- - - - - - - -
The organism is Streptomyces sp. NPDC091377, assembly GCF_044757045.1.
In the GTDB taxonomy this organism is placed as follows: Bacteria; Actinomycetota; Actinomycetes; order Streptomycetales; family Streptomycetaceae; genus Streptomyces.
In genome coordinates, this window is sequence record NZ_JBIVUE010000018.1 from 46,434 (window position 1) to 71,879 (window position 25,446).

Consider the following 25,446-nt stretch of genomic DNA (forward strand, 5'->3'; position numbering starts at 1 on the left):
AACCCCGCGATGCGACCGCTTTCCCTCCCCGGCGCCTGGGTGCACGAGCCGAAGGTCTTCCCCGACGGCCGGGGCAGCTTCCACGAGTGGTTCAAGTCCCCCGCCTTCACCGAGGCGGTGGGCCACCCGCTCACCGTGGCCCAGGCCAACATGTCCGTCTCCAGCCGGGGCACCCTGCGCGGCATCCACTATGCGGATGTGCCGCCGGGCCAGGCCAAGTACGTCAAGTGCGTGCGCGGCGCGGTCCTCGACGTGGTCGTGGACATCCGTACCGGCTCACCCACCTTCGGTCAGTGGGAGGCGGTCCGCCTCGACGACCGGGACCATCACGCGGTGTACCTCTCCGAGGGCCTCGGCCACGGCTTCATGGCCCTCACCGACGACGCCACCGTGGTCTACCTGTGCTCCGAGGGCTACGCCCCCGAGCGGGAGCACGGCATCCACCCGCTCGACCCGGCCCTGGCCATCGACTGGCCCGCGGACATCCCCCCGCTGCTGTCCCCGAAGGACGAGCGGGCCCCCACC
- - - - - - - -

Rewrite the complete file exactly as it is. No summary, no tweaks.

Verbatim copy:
The organism is Streptomyces sp. NPDC091377, assembly GCF_044757045.1.
In the GTDB taxonomy this organism is placed as follows: Bacteria; Actinomycetota; Actinomycetes; order Streptomycetales; family Streptomycetaceae; genus Streptomyces.
In genome coordinates, this window is sequence record NZ_JBIVUE010000018.1 from 46,434 (window position 1) to 71,879 (window position 25,446).

Consider the following 25,446-nt stretch of genomic DNA (forward strand, 5'->3'; position numbering starts at 1 on the left):
AACCCCGCGATGCGACCGCTTTCCCTCCCCGGCGCCTGGGTGCACGAGCCGAAGGTCTTCCCCGACGGCCGGGGCAGCTTCCACGAGTGGTTCAAGTCCCCCGCCTTCACCGAGGCGGTGGGCCACCCGCTCACCGTGGCCCAGGCCAACATGTCCGTCTCCAGCCGGGGCACCCTGCGCGGCATCCACTATGCGGATGTGCCGCCGGGCCAGGCCAAGTACGTCAAGTGCGTGCGCGGCGCGGTCCTCGACGTGGTCGTGGACATCCGTACCGGCTCACCCACCTTCGGTCAGTGGGAGGCGGTCCGCCTCGACGACCGGGACCATCACGCGGTGTACCTCTCCGAGGGCCTCGGCCACGGCTTCATGGCCCTCACCGACGACGCCACCGTGGTCTACCTGTGCTCCGAGGGCTACGCCCCCGAGCGGGAGCACGGCATCCACCCGCTCGACCCGGCCCTGGCCATCGACTGGCCCGCGGACATCCCCCCGCTGCTGTCCCCGAAGGACGAGCGGGCCCCCACC